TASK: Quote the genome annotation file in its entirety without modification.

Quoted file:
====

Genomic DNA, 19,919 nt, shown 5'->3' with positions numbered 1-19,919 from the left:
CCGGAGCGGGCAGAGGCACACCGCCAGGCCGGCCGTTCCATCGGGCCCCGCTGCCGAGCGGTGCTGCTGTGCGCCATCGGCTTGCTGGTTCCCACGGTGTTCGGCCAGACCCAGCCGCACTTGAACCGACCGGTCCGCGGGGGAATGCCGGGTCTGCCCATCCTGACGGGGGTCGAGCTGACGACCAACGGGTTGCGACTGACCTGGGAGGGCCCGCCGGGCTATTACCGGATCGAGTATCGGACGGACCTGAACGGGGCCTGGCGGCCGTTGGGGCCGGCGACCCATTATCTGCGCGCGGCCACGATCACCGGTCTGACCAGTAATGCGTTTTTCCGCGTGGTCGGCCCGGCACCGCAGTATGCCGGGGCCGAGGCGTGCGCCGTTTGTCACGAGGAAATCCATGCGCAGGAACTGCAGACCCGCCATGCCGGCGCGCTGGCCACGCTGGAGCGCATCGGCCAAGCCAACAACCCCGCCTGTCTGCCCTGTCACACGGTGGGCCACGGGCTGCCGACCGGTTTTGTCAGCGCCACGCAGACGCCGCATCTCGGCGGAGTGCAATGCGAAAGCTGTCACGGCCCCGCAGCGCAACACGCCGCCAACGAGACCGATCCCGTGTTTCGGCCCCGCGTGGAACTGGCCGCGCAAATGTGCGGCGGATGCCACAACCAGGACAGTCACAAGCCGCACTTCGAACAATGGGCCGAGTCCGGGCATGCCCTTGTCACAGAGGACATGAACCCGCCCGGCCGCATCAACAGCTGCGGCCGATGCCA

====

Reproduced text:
Genomic DNA, 19,919 nt, shown 5'->3' with positions numbered 1-19,919 from the left:
CCGGAGCGGGCAGAGGCACACCGCCAGGCCGGCCGTTCCATCGGGCCCCGCTGCCGAGCGGTGCTGCTGTGCGCCATCGGCTTGCTGGTTCCCACGGTGTTCGGCCAGACCCAGCCGCACTTGAACCGACCGGTCCGCGGGGGAATGCCGGGTCTGCCCATCCTGACGGGGGTCGAGCTGACGACCAACGGGTTGCGACTGACCTGGGAGGGCCCGCCGGGCTATTACCGGATCGAGTATCGGACGGACCTGAACGGGGCCTGGCGGCCGTTGGGGCCGGCGACCCATTATCTGCGCGCGGCCACGATCACCGGTCTGACCAGTAATGCGTTTTTCCGCGTGGTCGGCCCGGCACCGCAGTATGCCGGGGCCGAGGCGTGCGCCGTTTGTCACGAGGAAATCCATGCGCAGGAACTGCAGACCCGCCATGCCGGCGCGCTGGCCACGCTGGAGCGCATCGGCCAAGCCAACAACCCCGCCTGTCTGCCCTGTCACACGGTGGGCCACGGGCTGCCGACCGGTTTTGTCAGCGCCACGCAGACGCCGCATCTCGGCGGAGTGCAATGCGAAAGCTGTCACGGCCCCGCAGCGCAACACGCCGCCAACGAGACCGATCCCGTGTTTCGGCCCCGCGTGGAACTGGCCGCGCAAATGTGCGGCGGATGCCACAACCAGGACAGTCACAAGCCGCACTTCGAACAATGGGCCGAGTCCGGGCATGCCCTTGTCACAGAGGACATGAACCCGCCCGGCCGCATCAACAGCTGCGGCCGATGCCA